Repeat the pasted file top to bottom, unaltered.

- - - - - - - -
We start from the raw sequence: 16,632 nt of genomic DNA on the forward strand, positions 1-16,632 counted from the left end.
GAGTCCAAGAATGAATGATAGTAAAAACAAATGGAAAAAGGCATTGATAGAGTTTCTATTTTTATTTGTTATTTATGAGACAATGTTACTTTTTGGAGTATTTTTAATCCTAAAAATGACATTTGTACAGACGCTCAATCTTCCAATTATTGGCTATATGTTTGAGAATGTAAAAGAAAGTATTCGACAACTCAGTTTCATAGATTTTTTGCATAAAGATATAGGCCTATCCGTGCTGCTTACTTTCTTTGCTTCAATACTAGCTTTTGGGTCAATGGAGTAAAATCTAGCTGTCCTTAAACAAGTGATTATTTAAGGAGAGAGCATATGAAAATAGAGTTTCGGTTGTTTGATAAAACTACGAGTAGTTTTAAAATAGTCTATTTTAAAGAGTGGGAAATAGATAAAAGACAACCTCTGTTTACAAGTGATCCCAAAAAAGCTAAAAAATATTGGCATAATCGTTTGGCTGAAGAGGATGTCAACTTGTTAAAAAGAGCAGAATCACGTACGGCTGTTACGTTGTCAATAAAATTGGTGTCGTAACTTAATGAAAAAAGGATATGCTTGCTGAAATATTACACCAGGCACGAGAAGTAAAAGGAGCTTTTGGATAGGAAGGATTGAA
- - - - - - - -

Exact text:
We start from the raw sequence: 16,632 nt of genomic DNA on the forward strand, positions 1-16,632 counted from the left end.
GAGTCCAAGAATGAATGATAGTAAAAACAAATGGAAAAAGGCATTGATAGAGTTTCTATTTTTATTTGTTATTTATGAGACAATGTTACTTTTTGGAGTATTTTTAATCCTAAAAATGACATTTGTACAGACGCTCAATCTTCCAATTATTGGCTATATGTTTGAGAATGTAAAAGAAAGTATTCGACAACTCAGTTTCATAGATTTTTTGCATAAAGATATAGGCCTATCCGTGCTGCTTACTTTCTTTGCTTCAATACTAGCTTTTGGGTCAATGGAGTAAAATCTAGCTGTCCTTAAACAAGTGATTATTTAAGGAGAGAGCATATGAAAATAGAGTTTCGGTTGTTTGATAAAACTACGAGTAGTTTTAAAATAGTCTATTTTAAAGAGTGGGAAATAGATAAAAGACAACCTCTGTTTACAAGTGATCCCAAAAAAGCTAAAAAATATTGGCATAATCGTTTGGCTGAAGAGGATGTCAACTTGTTAAAAAGAGCAGAATCACGTACGGCTGTTACGTTGTCAATAAAATTGGTGTCGTAACTTAATGAAAAAAGGATATGCTTGCTGAAATATTACACCAGGCACGAGAAGTAAAAGGAGCTTTTGGATAGGAAGGATTGAA